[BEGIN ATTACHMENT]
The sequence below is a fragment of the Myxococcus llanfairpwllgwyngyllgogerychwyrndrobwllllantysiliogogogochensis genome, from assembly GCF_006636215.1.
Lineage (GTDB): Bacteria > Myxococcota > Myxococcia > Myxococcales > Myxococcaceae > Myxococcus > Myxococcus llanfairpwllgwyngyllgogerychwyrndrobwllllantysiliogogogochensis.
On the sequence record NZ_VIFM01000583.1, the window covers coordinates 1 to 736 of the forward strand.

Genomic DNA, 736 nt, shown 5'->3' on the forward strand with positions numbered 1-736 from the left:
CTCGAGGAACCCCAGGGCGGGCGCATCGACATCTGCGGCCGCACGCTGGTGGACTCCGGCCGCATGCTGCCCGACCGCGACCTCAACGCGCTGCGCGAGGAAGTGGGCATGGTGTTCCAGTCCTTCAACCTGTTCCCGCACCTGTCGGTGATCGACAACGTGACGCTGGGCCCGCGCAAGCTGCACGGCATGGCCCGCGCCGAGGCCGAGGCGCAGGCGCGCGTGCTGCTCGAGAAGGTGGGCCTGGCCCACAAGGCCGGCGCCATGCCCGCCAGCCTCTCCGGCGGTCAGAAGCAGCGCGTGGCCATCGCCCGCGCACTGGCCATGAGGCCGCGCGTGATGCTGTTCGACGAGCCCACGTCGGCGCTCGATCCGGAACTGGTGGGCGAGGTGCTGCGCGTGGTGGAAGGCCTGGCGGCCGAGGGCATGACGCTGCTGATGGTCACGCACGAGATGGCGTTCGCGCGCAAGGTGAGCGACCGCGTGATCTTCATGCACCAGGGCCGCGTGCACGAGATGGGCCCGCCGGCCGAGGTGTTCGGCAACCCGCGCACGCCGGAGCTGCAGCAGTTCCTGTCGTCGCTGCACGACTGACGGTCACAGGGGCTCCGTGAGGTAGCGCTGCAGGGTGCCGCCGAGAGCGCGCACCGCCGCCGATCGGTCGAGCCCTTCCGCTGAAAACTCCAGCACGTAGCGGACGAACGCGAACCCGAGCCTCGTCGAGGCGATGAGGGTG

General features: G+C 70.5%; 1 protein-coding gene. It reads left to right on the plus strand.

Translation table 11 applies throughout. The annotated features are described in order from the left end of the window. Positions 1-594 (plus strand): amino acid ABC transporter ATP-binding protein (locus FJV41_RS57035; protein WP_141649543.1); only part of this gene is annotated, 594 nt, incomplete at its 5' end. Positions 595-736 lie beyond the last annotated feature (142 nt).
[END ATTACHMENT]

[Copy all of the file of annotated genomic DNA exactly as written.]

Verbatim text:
The sequence below is a fragment of the Myxococcus llanfairpwllgwyngyllgogerychwyrndrobwllllantysiliogogogochensis genome, from assembly GCF_006636215.1.
Lineage (GTDB): Bacteria > Myxococcota > Myxococcia > Myxococcales > Myxococcaceae > Myxococcus > Myxococcus llanfairpwllgwyngyllgogerychwyrndrobwllllantysiliogogogochensis.
On the sequence record NZ_VIFM01000583.1, the window covers coordinates 1 to 736 of the forward strand.

Genomic DNA, 736 nt, shown 5'->3' on the forward strand with positions numbered 1-736 from the left:
CTCGAGGAACCCCAGGGCGGGCGCATCGACATCTGCGGCCGCACGCTGGTGGACTCCGGCCGCATGCTGCCCGACCGCGACCTCAACGCGCTGCGCGAGGAAGTGGGCATGGTGTTCCAGTCCTTCAACCTGTTCCCGCACCTGTCGGTGATCGACAACGTGACGCTGGGCCCGCGCAAGCTGCACGGCATGGCCCGCGCCGAGGCCGAGGCGCAGGCGCGCGTGCTGCTCGAGAAGGTGGGCCTGGCCCACAAGGCCGGCGCCATGCCCGCCAGCCTCTCCGGCGGTCAGAAGCAGCGCGTGGCCATCGCCCGCGCACTGGCCATGAGGCCGCGCGTGATGCTGTTCGACGAGCCCACGTCGGCGCTCGATCCGGAACTGGTGGGCGAGGTGCTGCGCGTGGTGGAAGGCCTGGCGGCCGAGGGCATGACGCTGCTGATGGTCACGCACGAGATGGCGTTCGCGCGCAAGGTGAGCGACCGCGTGATCTTCATGCACCAGGGCCGCGTGCACGAGATGGGCCCGCCGGCCGAGGTGTTCGGCAACCCGCGCACGCCGGAGCTGCAGCAGTTCCTGTCGTCGCTGCACGACTGACGGTCACAGGGGCTCCGTGAGGTAGCGCTGCAGGGTGCCGCCGAGAGCGCGCACCGCCGCCGATCGGTCGAGCCCTTCCGCTGAAAACTCCAGCACGTAGCGGACGAACGCGAACCCGAGCCTCGTCGAGGCGATGAGGGTG

General features: G+C 70.5%; 1 protein-coding gene. It reads left to right on the plus strand.

Translation table 11 applies throughout. The annotated features are described in order from the left end of the window. Positions 1-594 (plus strand): amino acid ABC transporter ATP-binding protein (locus FJV41_RS57035; protein WP_141649543.1); only part of this gene is annotated, 594 nt, incomplete at its 5' end. Positions 595-736 lie beyond the last annotated feature (142 nt).